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Home > Learn > Nutrition > >Iron Supplements for Vegetarians: What to Know

Iron Supplements for Vegetarians: What to Know

Jan 11, 24 5 min

Iron is an essential nutrient that is most commonly found in red meat. Can vegetarians still get adequate iron by consuming an iron vitamin? We’ve answered common questions to help you determine if you’re consuming enough iron to prevent iron deficiency and associated anemia.

By Dr. Kenosha Gleaton, OBGYN

Iron deficiency is one of the most common nutritional deficiencies in the United States. [1] The food we eat is the primary source of all of our vitamins and minerals, so if one food group is missing from your diet, it’s vital to take different supplements to avoid any nutritional deficiencies. So who needs to take iron tablets, and what's a safe amount?

What Is Iron?

Iron is an essential mineral that the body uses for the necessary growth and development of hemoglobin, hormones, and myoglobin. [2] The main job of iron in our bodies is to carry oxygen to various tissues and organs. When this job is compromised by low iron levels, there can be various negative effects on the body. [2]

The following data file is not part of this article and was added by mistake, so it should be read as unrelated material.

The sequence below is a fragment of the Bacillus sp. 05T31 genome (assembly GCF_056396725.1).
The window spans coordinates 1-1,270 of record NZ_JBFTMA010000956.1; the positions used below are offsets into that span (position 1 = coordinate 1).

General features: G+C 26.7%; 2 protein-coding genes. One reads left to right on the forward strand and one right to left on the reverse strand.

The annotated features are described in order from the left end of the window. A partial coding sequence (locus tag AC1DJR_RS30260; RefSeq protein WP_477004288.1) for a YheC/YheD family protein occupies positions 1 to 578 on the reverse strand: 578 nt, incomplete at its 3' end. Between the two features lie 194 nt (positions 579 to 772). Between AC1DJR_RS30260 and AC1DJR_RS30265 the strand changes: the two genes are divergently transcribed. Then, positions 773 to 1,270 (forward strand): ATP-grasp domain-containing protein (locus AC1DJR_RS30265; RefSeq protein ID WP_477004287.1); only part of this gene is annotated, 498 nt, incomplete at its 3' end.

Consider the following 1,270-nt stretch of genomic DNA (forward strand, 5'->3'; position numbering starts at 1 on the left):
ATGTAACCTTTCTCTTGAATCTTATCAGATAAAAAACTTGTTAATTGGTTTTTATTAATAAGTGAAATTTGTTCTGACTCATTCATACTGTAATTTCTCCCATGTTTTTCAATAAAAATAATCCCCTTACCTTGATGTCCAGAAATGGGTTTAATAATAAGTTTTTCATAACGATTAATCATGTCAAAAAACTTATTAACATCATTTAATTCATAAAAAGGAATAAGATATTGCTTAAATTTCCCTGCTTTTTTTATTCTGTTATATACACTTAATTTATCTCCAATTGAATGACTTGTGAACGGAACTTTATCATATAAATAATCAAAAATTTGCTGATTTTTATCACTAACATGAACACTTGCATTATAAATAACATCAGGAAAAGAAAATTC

The Importance of Iron

When you’re iron deficient you may notice fatigue, shortness of breath, headaches, dizziness, brittle hair, skin, and nails, tongue swelling, and more. [3] When iron levels become critically low, iron deficiency anemia develops, due to an insufficient number of red blood cells. Learn how to increase iron levels quickly.

Signs and Symptoms of Iron Deficiency Anemia

Signs of anemia can be nonspecific, subtle, and often difficult to recognize. The most commonly associated symptoms include [2-3]:

  • Weakness
  • Fatigue
  • Shortness of breath
  • Headaches
  • Dizziness
  • Brittle or damaged hair, skin, nails
  • Tongue swelling
  • Cold
  • Cravings for ice or other mineral-rich substances
  • Brain fog
  • Weakened immune system

Iron Deficiency Anemia During Pregnancy

Iron deficiency anemia during pregnancy has been associated with an increased risk of low birth weight, preterm delivery, and perinatal mortality. [4] In addition, there may be an association between maternal iron deficiency anemia and postpartum depression, with poor mental and psychomotor performance testing in offspring. [4] Read what foods are high in iron for pregnancy.

Iron Intake on a Vegetarian Diet

You might be thinking “iron isn’t just found in meat,” and you’re right! There is a good amount of iron found in vegetables, seeds, and other plant-based foods; however, the way our bodies absorb iron is what puts vegetarians more at risk for iron deficiency. [1-2] While meat and plants both contain iron, our bodies absorb iron found in meat more efficiently than the iron found in plants. Some common vegetarian substitutes (like soy) can even make this absorption more difficult for the body. 

Foods that are good sources of iron for vegetarians include plant-based foods such as legumes, seeds, nuts, dried fruit, green leafy vegetables, and whole grains. [1-2] 

Iron Supplements for Vegetarians